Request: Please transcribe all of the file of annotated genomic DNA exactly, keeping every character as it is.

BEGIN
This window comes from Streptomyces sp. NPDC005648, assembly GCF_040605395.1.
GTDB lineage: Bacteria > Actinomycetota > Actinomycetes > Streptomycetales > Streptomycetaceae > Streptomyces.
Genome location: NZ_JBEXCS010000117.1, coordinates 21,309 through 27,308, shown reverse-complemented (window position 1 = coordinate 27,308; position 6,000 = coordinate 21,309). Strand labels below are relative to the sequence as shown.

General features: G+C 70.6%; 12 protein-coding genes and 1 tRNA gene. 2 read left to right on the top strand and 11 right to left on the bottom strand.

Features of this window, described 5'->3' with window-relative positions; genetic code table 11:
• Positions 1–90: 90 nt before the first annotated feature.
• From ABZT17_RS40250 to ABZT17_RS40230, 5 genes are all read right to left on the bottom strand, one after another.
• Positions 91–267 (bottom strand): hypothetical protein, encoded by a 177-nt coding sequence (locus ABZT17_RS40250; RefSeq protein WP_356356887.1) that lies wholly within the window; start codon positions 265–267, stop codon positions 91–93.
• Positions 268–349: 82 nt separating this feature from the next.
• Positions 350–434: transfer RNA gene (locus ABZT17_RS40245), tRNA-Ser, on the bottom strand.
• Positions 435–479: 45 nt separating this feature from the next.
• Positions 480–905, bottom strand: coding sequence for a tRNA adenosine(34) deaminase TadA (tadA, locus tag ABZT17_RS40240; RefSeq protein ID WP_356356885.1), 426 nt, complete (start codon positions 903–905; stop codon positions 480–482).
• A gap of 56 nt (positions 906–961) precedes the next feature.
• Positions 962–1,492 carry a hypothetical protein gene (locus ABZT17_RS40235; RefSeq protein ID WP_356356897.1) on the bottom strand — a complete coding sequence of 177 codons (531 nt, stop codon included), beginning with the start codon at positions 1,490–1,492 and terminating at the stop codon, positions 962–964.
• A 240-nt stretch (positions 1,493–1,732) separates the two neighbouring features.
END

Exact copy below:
This window comes from Streptomyces sp. NPDC005648, assembly GCF_040605395.1.
GTDB lineage: Bacteria > Actinomycetota > Actinomycetes > Streptomycetales > Streptomycetaceae > Streptomyces.
Genome location: NZ_JBEXCS010000117.1, coordinates 21,309 through 27,308, shown reverse-complemented (window position 1 = coordinate 27,308; position 6,000 = coordinate 21,309). Strand labels below are relative to the sequence as shown.

General features: G+C 70.6%; 12 protein-coding genes and 1 tRNA gene. 2 read left to right on the top strand and 11 right to left on the bottom strand.

Features of this window, described 5'->3' with window-relative positions; genetic code table 11:
• Positions 1–90: 90 nt before the first annotated feature.
• From ABZT17_RS40250 to ABZT17_RS40230, 5 genes are all read right to left on the bottom strand, one after another.
• Positions 91–267 (bottom strand): hypothetical protein, encoded by a 177-nt coding sequence (locus ABZT17_RS40250; RefSeq protein WP_356356887.1) that lies wholly within the window; start codon positions 265–267, stop codon positions 91–93.
• Positions 268–349: 82 nt separating this feature from the next.
• Positions 350–434: transfer RNA gene (locus ABZT17_RS40245), tRNA-Ser, on the bottom strand.
• Positions 435–479: 45 nt separating this feature from the next.
• Positions 480–905, bottom strand: coding sequence for a tRNA adenosine(34) deaminase TadA (tadA, locus tag ABZT17_RS40240; RefSeq protein ID WP_356356885.1), 426 nt, complete (start codon positions 903–905; stop codon positions 480–482).
• A gap of 56 nt (positions 906–961) precedes the next feature.
• Positions 962–1,492 carry a hypothetical protein gene (locus ABZT17_RS40235; RefSeq protein ID WP_356356897.1) on the bottom strand — a complete coding sequence of 177 codons (531 nt, stop codon included), beginning with the start codon at positions 1,490–1,492 and terminating at the stop codon, positions 962–964.
• A 240-nt stretch (positions 1,493–1,732) separates the two neighbouring features.